Sometimes you can avoid subsetting/respecifying data by setting one color value to "transparent" (which does what it says), though that's not useful in this particular case. Sometimes mapping to alpha can be a useful way to highlight, too.


#6

nice I'm gonna try this. You think there's a way to subset the data the way you did in a pipeable way? Because in my real data set, I manipulate the data and then pipe it into the ggplot format -- like how I did it in the example.


#7

Ah, that's true; I forgot about plotting order. I would probably just avoid plotting that much text in this case, but if it's important to print them all, then yeah, you'd need to arrange.


#8

The issue is that you need the piped-in data in two locations, neither of which is the first parameter of ggplot. That's possible if you wrap the plotting code in braces and use . to specify where the data goes:

mydata %>% {
    ggplot(mapping = aes(x = value_1, y = value_2, label = name)) + 
        geom_text(data = filter(., name != "Phillip"), color = "grey") +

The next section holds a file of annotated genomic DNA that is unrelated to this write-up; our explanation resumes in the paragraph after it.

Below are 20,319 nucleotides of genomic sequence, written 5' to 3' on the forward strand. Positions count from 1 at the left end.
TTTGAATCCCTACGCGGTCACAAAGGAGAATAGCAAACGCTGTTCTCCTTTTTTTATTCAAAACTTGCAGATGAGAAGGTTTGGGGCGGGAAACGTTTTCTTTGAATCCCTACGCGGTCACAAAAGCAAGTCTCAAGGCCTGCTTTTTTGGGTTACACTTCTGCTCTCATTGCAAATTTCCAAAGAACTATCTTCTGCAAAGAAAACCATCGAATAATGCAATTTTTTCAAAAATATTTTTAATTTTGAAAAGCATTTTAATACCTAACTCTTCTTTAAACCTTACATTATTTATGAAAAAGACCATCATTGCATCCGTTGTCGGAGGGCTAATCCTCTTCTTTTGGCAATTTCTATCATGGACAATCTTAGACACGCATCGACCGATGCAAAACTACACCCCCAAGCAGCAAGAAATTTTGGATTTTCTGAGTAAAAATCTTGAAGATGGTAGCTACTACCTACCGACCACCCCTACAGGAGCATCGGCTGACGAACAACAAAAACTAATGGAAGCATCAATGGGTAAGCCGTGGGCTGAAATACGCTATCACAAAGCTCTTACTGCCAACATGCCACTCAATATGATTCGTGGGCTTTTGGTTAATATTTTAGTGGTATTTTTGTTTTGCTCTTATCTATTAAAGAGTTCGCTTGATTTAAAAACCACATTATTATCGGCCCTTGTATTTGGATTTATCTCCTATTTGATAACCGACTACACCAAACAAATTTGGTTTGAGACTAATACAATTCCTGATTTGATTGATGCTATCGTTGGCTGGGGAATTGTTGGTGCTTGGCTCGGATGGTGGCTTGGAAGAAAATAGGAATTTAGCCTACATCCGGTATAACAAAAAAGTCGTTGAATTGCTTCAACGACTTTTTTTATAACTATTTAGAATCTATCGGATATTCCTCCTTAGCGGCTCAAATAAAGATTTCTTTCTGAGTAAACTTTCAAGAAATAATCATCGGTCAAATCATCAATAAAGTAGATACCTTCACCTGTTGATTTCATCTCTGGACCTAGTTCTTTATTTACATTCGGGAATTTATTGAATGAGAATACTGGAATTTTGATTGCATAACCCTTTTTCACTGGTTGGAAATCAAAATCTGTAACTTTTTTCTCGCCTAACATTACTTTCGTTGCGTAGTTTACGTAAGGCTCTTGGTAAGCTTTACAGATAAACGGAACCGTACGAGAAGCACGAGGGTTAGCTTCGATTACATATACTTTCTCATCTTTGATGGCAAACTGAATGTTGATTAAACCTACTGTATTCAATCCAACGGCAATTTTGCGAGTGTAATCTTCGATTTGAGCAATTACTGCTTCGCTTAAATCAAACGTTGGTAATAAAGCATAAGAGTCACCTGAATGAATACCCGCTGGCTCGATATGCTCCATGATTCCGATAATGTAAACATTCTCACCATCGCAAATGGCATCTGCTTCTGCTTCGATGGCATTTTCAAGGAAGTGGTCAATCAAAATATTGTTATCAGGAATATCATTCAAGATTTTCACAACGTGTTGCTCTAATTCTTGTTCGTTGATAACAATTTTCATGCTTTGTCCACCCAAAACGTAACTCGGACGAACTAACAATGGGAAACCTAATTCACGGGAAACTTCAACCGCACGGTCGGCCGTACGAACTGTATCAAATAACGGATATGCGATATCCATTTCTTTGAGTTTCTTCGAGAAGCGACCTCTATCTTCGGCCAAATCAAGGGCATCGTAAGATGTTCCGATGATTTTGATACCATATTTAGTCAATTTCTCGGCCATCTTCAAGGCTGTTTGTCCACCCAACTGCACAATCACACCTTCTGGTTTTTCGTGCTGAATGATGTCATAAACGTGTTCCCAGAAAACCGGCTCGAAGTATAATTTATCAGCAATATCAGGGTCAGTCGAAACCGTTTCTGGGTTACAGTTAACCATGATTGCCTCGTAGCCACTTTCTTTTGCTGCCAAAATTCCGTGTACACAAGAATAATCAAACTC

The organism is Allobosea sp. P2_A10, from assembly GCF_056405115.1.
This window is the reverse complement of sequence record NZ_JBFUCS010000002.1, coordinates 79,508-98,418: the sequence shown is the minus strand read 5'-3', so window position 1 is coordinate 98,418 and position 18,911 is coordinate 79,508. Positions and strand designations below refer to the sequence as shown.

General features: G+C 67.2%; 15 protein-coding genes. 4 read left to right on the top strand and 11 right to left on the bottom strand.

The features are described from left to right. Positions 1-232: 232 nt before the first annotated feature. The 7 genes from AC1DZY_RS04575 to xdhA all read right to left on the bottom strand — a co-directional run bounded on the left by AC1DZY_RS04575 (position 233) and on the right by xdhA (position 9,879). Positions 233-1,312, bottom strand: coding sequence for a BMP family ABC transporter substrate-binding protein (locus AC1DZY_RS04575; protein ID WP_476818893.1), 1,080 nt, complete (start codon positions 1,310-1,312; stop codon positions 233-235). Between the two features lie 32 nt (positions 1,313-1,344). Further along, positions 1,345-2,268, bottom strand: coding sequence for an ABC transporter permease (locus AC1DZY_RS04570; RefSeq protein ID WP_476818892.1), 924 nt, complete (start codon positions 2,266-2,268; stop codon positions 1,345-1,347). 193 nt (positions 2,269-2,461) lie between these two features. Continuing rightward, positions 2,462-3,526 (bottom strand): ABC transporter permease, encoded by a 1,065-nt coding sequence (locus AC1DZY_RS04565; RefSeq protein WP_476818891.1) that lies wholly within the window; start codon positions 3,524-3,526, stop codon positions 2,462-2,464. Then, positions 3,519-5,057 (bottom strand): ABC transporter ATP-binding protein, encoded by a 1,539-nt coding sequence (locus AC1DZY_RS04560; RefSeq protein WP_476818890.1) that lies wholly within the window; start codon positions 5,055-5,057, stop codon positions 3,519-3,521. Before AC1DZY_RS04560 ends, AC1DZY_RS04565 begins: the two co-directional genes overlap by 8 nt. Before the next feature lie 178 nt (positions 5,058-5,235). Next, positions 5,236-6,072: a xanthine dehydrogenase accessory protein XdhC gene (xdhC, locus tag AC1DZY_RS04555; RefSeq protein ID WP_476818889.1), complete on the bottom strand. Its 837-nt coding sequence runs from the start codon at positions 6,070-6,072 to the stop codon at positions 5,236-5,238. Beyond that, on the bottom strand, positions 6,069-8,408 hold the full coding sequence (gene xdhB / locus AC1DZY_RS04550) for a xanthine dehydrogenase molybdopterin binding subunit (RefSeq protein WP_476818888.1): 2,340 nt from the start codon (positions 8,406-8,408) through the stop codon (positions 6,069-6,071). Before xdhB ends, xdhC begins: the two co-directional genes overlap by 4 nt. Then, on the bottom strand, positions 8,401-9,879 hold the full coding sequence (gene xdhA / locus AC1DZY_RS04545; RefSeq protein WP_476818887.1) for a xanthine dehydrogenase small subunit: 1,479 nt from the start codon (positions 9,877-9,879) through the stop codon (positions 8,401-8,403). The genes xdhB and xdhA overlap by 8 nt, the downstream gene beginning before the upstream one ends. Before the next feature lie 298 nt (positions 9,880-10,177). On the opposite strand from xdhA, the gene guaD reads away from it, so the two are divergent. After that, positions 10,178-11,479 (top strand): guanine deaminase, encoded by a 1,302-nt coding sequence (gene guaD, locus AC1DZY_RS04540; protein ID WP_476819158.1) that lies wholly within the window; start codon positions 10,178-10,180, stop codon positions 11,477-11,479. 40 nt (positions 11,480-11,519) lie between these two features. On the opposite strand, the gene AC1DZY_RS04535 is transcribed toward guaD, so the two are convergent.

geom_text(data = filter(., name == "Phillip"), color = "black")
}

...but with a complicated plot, this arrangement can get considerably less readable than just saving a variable.


#9

yeah that makes sense. My issue is I plan on making ~6 different plots, so it's a bit of a pain in the ass to have 6 new objects floating around that I won't be using. I think works pretty well though. Thanks a lot!


#10

Yeah, apparently I saw you do that! Yeah for my chart, it's kinda nice to have all the text, but I can definitely see the value in what you did in most situations.


#11

Yeah, looks like you were right!